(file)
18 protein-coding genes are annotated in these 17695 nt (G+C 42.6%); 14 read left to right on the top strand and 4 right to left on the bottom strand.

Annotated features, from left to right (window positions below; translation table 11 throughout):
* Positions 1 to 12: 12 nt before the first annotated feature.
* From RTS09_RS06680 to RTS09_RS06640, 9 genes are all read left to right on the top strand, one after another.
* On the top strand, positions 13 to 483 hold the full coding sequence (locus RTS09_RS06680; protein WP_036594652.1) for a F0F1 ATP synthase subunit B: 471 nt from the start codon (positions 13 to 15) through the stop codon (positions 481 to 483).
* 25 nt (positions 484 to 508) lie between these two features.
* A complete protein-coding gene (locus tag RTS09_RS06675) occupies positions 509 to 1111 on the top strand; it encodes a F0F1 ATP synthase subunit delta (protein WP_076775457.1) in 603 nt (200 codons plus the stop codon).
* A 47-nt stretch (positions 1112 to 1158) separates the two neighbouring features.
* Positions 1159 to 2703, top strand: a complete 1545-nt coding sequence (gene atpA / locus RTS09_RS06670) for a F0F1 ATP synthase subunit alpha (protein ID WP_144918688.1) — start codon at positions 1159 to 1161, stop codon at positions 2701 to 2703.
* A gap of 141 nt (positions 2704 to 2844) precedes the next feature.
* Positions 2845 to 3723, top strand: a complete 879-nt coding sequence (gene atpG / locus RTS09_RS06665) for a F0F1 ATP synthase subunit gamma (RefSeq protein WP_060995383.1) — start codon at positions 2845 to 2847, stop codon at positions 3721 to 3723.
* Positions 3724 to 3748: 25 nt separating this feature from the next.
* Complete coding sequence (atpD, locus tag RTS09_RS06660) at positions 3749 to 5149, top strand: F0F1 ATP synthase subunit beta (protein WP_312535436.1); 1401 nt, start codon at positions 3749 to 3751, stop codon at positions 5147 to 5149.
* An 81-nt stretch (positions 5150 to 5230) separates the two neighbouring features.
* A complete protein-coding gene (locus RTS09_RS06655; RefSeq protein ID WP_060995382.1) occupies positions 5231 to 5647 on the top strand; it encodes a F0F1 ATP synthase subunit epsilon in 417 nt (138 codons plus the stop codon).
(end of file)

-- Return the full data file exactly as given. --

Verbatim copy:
18 protein-coding genes are annotated in these 17695 nt (G+C 42.6%); 14 read left to right on the top strand and 4 right to left on the bottom strand.

Annotated features, from left to right (window positions below; translation table 11 throughout):
* Positions 1 to 12: 12 nt before the first annotated feature.
* From RTS09_RS06680 to RTS09_RS06640, 9 genes are all read left to right on the top strand, one after another.
* On the top strand, positions 13 to 483 hold the full coding sequence (locus RTS09_RS06680; protein WP_036594652.1) for a F0F1 ATP synthase subunit B: 471 nt from the start codon (positions 13 to 15) through the stop codon (positions 481 to 483).
* 25 nt (positions 484 to 508) lie between these two features.
* A complete protein-coding gene (locus tag RTS09_RS06675) occupies positions 509 to 1111 on the top strand; it encodes a F0F1 ATP synthase subunit delta (protein WP_076775457.1) in 603 nt (200 codons plus the stop codon).
* A 47-nt stretch (positions 1112 to 1158) separates the two neighbouring features.
* Positions 1159 to 2703, top strand: a complete 1545-nt coding sequence (gene atpA / locus RTS09_RS06670) for a F0F1 ATP synthase subunit alpha (protein ID WP_144918688.1) — start codon at positions 1159 to 1161, stop codon at positions 2701 to 2703.
* A gap of 141 nt (positions 2704 to 2844) precedes the next feature.
* Positions 2845 to 3723, top strand: a complete 879-nt coding sequence (gene atpG / locus RTS09_RS06665) for a F0F1 ATP synthase subunit gamma (RefSeq protein WP_060995383.1) — start codon at positions 2845 to 2847, stop codon at positions 3721 to 3723.
* Positions 3724 to 3748: 25 nt separating this feature from the next.
* Complete coding sequence (atpD, locus tag RTS09_RS06660) at positions 3749 to 5149, top strand: F0F1 ATP synthase subunit beta (protein WP_312535436.1); 1401 nt, start codon at positions 3749 to 3751, stop codon at positions 5147 to 5149.
* An 81-nt stretch (positions 5150 to 5230) separates the two neighbouring features.
* A complete protein-coding gene (locus RTS09_RS06655; RefSeq protein ID WP_060995382.1) occupies positions 5231 to 5647 on the top strand; it encodes a F0F1 ATP synthase subunit epsilon in 417 nt (138 codons plus the stop codon).